I am trying to make a finite difference operator such that it would behave similar to the partial derivative $\partial_{x}f[x]$.

$\delta_n[f[n],m] := \frac{f[n+m]-f[n]}{m}\ .$

I couldn't find a way to define it where I can just pass the function with its argument explicitly shown to the operator. Note that I don't want to give the operator just the name of the function, that's because it cannot act on the function twice if I define it that way, e.g.

$\delta_n[\delta_n[f[n],m],m]\ .$

The finite difference operator is just an example. My goal is to learn how to do it so I could apply this to my work in general.


I found a partial solution with the following lines of code

SetAttributes[$\delta$, HoldAll]
$\delta[f\_[n\_],m\_]:=\frac{f[n+m]-f[n]}{m}\ .$

There is still a problem when I do the operation twice, or directly pass the expression of the function into the operator, i.e.


or if the function has multiple variables,

$\delta[f[n,l],m]\ .$

It would be nice if it could just work like the Derivative operator.

  • 3
    $\begingroup$ Before anything else, have you already seen DifferenceQuotient[]? $\endgroup$ Aug 6, 2022 at 1:20
  • $\begingroup$ No, I have not, but I would like to learn how to implement it so that I can define any arbitrary operator on a function. It was just a simple example that I came up with. $\endgroup$ Aug 6, 2022 at 3:07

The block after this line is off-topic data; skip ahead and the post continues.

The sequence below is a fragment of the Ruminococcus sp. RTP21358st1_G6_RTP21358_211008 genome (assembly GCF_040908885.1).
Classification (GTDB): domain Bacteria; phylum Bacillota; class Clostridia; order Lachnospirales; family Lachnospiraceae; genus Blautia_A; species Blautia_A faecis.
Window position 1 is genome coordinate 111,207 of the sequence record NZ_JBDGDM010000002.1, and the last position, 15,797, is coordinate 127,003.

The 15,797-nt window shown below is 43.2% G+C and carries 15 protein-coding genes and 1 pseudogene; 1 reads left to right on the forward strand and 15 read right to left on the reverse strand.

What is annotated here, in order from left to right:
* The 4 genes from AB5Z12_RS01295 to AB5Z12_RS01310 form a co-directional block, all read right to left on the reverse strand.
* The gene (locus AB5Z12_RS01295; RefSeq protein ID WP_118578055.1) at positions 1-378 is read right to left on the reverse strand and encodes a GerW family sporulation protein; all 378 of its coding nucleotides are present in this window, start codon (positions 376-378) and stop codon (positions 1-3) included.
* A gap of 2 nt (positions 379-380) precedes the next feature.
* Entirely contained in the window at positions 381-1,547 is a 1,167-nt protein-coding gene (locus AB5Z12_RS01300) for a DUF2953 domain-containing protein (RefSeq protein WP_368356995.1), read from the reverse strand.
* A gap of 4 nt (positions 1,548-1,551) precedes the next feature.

• 1
    $\begingroup$ One problem with wanting something like $\delta[n^2, m]$ to work is that you'd actually need to specify what the variables were somewhere. Note that when taking the derivative, you need to write D[n^2, n] so that Mathematica knows what to take the derivative with respect to. (Otherwise it might be Power, or even 2.) So you need to find a way to give Mathematica this info—either by having extra arguments/options, feeding in functions/bound variables instead (e.g. d[n |-> n^2, m |-> m]), marking them somehow, or declaring specific variables to be arguments globally (which might be odd). $\endgroup$
    – thorimur
    Aug 6, 2022 at 5:36
  • $\begingroup$ You might also be interested in how I implemented the product derivative in this answer, as a guide on how to implement operators. $\endgroup$ Aug 6, 2022 at 7:44
  • 1
    $\begingroup$ And thank you, @thorimur, for the great suggestion! $\endgroup$ Aug 7, 2022 at 5:33

1 Answer 1


Here is the solution:

FiniteD[f_,{n_,m_}] := (Function[n,f][n+m] - Function[n,f][n])/m

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